Medicare Supplement Insurance Plans in Utah
Find affordable Medicare Supplement Insurance plans in Utah
If you’re a Utah beneficiary with Original Medicare (Part A and Part B), you may have noticed that you’re not covered for all costs in Medicare. Medicare Part A and Part B cover a variety of hospital and medical services, but you’re still responsible for cost-sharing expenses after Original Medicare has paid its share. These may include costs like copayments, coinsurance, and deductibles.
Medicare Supplement insurance plans in Utah, available through private insurance companies, may help with some of these costs that Original Medicare doesn’t pay for. Also referred to as Medigap plans, these plans provide coverage for deductibles, copayments, and other expenses not covered by Original Medicare. In addition, Medicare Supplement coverage may help with out-of-pocket costs like the first three pints of blood, Medicare Part B excess charges, and emergency coverage when you’re out of the country.
In Utah, like most of the country, there are 10 Medicare Supplement plans available, and each plan type is labeled with a different letter A through N (for example, Plan F). Benefits are standardized across each letter category, meaning your benefits will be exactly the same for plans of the same letter type. So if you’re enrolled in a Plan A in one county, you’ll have the exact same coverage as someone enrolled in Plan A in a different county. However, plan costs may vary from company to company and county to county.
Medicare Supplement insurance can only be used to pay for certain Original Medicare costs. These plans don’t work with Medicare Part C, so you can’t use your Medigap plan to pay for expenses related to your Medicare Advantage plan.
Enrolling in Medicare Supplement insurance plans in Utah
In Utah, as in the rest of the country, you must be enrolled in Medicare Part A and Part B to be eligible for Medicare Supplement insurance. In general, the best time to enroll in a Medicare Supplement insurance plan is during your Medigap Open Enrollment Period, which is the six-month period that starts automatically once you’re 65 or older and enrolled in Medicare Part B. During this period, you can enroll in any Medicare Supplement insurance plan offered in your Utah service area with guaranteed issue. This means that insurance companies cannot turn you down for coverage, regardless of pre-existing conditions* or health problems you may have. In addition, you can’t be charged higher premiums due to health.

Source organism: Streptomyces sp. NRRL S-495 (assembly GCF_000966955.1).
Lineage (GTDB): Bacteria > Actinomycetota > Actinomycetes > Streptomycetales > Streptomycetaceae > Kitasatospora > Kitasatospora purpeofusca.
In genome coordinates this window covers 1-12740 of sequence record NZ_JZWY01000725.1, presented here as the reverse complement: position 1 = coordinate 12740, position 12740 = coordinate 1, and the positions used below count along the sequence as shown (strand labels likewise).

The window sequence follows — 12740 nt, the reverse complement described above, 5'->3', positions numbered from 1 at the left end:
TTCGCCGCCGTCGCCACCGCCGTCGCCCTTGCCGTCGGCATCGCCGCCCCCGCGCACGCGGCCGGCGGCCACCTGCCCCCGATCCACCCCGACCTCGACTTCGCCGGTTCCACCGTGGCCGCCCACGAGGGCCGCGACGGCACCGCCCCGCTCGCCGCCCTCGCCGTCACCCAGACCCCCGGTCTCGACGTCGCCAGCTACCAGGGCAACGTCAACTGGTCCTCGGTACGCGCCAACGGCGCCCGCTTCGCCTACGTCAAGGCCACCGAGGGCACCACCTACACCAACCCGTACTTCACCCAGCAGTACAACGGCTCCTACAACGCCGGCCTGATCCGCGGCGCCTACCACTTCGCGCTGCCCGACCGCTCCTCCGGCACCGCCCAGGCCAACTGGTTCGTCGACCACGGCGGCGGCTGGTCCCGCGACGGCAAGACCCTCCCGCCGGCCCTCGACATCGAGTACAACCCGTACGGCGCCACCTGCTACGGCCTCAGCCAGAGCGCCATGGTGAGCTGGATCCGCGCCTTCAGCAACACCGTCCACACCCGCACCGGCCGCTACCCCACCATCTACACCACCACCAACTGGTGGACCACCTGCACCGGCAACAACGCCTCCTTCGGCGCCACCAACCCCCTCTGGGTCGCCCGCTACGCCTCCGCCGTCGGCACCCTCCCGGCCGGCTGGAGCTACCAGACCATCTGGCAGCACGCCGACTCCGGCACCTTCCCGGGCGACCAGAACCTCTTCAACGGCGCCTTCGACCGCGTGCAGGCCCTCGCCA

After this period has passed, you can apply for a Medigap plan at any time. You’re not limited to enrolling in Medicare Supplement coverage during certain enrollment periods. However, after your Medigap Open Enrollment Period, you may have difficulty enrolling if you have health problems. Insurance companies are allowed to require medical underwriting for prospective applicants, and you could be turned down for coverage if you have medical issues.
Comparing Medicare Supplement insurance plans in Utah
As mentioned, Medigap benefits are the same for plans of the same letter category, so the primary difference between plans will be the premium cost. In other words, it’s to your advantage to shop around to find coverage for the best value.
When comparing Medicare Supplement insurance plans in Utah, you can start by figuring out the plan type that will best meet your coverage needs. From there, you can research available Medigap plans in your area to see which option will fit best within your budget. Keep in mind that lower monthly premiums may mean higher out-of-pocket expenses, so make sure to look at all plan costs, not just the premium.
Need help finding Medicare Supplement insurance plans in Utah? Contact eHealth to discuss your Medicare needs with a licensed insurance agent.
*Pre-existing conditions are generally health conditions that existed before the start of a policy. They may limit coverage, be excluded from coverage, or even prevent you from being approved for a policy; however, the exact definition and relevant limitations or exclusions of coverage will vary with each plan, so check a specific plan’s official plan documents to understand how that plan handles pre-existing conditions.